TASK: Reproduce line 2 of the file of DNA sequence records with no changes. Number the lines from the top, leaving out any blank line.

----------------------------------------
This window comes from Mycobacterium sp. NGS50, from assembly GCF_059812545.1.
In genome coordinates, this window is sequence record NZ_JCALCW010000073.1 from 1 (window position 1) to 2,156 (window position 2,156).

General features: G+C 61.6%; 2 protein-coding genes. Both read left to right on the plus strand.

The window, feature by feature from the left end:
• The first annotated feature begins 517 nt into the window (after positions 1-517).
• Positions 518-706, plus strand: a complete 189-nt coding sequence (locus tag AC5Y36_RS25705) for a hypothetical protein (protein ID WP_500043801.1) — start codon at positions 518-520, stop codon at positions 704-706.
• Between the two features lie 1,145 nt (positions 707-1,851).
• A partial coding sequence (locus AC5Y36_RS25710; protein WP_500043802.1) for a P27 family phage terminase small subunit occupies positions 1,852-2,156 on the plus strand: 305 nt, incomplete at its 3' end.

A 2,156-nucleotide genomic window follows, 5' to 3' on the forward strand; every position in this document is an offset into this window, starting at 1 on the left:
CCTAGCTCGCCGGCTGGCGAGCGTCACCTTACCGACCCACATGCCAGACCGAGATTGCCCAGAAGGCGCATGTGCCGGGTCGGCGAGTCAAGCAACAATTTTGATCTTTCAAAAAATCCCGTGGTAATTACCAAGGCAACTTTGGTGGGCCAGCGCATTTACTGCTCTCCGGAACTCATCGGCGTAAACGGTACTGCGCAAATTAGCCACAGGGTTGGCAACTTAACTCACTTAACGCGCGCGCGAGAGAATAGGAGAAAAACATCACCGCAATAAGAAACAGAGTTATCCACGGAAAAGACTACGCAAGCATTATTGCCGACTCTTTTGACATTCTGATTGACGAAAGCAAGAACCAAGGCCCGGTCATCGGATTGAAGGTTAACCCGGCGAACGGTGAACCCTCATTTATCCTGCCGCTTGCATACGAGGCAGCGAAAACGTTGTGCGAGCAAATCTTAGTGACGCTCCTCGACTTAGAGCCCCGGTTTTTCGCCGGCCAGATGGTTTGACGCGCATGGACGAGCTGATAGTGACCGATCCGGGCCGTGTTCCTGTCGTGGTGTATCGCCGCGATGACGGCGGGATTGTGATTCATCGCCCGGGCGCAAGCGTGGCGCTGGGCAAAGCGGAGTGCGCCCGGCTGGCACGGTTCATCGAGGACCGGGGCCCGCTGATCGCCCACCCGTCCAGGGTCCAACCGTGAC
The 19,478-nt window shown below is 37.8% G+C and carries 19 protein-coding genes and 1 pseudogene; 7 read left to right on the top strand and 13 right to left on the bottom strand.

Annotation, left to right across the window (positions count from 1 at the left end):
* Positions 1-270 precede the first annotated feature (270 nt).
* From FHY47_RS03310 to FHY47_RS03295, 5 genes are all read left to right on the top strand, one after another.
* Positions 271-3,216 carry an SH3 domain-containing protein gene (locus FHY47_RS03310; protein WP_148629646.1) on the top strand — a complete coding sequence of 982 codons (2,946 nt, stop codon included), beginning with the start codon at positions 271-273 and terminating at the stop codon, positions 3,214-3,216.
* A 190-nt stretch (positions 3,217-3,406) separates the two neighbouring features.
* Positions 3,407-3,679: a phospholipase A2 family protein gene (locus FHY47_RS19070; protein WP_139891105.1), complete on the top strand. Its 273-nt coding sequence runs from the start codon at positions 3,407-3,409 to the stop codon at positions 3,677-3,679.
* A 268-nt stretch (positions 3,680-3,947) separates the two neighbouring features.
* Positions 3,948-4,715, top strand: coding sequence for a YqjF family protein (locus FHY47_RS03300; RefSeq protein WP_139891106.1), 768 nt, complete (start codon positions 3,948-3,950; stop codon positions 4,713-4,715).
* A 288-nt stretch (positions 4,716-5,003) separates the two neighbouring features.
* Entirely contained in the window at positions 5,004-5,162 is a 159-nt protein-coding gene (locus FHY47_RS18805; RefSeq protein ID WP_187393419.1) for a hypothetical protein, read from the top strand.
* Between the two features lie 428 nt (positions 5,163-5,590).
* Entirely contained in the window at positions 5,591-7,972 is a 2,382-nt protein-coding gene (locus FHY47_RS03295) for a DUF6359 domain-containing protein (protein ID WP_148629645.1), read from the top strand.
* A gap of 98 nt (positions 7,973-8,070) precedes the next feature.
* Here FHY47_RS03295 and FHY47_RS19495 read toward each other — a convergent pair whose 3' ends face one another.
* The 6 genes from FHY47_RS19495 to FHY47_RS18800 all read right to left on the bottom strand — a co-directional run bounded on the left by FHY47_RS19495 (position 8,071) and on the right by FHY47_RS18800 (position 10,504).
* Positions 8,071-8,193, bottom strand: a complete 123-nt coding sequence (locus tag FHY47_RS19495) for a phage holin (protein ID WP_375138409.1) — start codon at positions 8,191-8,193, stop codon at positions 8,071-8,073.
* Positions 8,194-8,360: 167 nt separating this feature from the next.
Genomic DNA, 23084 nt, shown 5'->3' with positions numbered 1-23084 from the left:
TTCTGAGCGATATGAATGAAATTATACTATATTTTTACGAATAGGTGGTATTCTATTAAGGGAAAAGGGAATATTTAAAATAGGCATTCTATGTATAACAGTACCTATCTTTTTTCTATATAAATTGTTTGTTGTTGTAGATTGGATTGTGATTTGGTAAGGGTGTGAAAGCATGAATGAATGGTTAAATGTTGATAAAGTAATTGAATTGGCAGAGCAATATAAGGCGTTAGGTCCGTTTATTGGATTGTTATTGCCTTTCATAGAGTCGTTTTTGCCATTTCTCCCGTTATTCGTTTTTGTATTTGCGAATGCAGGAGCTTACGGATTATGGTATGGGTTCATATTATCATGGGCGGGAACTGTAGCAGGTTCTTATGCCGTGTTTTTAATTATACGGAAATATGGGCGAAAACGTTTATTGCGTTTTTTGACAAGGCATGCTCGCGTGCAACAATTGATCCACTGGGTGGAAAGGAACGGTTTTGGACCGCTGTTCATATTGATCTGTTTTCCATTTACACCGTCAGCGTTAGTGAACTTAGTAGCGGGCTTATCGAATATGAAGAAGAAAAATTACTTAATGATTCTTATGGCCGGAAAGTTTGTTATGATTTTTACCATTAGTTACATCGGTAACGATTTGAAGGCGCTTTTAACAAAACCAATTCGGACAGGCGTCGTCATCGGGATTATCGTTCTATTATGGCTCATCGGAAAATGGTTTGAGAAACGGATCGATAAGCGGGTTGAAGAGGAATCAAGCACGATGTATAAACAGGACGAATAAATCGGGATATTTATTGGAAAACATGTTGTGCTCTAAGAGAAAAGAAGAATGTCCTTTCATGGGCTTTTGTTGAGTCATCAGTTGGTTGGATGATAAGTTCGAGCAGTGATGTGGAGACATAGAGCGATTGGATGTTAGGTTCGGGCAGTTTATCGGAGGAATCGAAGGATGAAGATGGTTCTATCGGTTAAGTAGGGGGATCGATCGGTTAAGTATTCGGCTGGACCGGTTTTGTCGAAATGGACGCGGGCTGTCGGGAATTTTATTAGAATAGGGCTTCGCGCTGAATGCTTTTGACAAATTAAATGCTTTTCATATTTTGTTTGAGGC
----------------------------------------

In genome coordinates, this window is sequence record NZ_JCALCW010000073.1 from 1 (window position 1) to 2,156 (window position 2,156).